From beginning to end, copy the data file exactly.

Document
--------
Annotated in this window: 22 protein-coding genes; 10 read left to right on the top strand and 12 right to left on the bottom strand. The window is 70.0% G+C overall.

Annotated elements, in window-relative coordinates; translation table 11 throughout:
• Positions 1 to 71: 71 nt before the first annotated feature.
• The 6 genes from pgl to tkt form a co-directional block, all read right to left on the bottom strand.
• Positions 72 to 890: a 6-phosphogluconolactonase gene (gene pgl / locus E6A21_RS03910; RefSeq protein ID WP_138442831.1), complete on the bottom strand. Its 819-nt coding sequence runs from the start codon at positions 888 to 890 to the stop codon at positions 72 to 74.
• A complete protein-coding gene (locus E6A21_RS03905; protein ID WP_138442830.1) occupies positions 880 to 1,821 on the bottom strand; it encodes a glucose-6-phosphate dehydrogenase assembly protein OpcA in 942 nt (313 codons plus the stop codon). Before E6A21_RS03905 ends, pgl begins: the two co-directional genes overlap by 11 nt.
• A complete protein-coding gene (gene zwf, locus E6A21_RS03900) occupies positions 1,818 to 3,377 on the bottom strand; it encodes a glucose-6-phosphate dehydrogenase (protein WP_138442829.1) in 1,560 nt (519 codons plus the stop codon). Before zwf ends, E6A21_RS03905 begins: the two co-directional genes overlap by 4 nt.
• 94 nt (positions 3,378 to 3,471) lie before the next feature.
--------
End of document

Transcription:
Annotated in this window: 22 protein-coding genes; 10 read left to right on the top strand and 12 right to left on the bottom strand. The window is 70.0% G+C overall.

Annotated elements, in window-relative coordinates; translation table 11 throughout:
• Positions 1 to 71: 71 nt before the first annotated feature.
• The 6 genes from pgl to tkt form a co-directional block, all read right to left on the bottom strand.
• Positions 72 to 890: a 6-phosphogluconolactonase gene (gene pgl / locus E6A21_RS03910; RefSeq protein ID WP_138442831.1), complete on the bottom strand. Its 819-nt coding sequence runs from the start codon at positions 888 to 890 to the stop codon at positions 72 to 74.
• A complete protein-coding gene (locus E6A21_RS03905; protein ID WP_138442830.1) occupies positions 880 to 1,821 on the bottom strand; it encodes a glucose-6-phosphate dehydrogenase assembly protein OpcA in 942 nt (313 codons plus the stop codon). Before E6A21_RS03905 ends, pgl begins: the two co-directional genes overlap by 11 nt.
• A complete protein-coding gene (gene zwf, locus E6A21_RS03900) occupies positions 1,818 to 3,377 on the bottom strand; it encodes a glucose-6-phosphate dehydrogenase (protein WP_138442829.1) in 1,560 nt (519 codons plus the stop codon). Before zwf ends, E6A21_RS03905 begins: the two co-directional genes overlap by 4 nt.
• 94 nt (positions 3,378 to 3,471) lie before the next feature.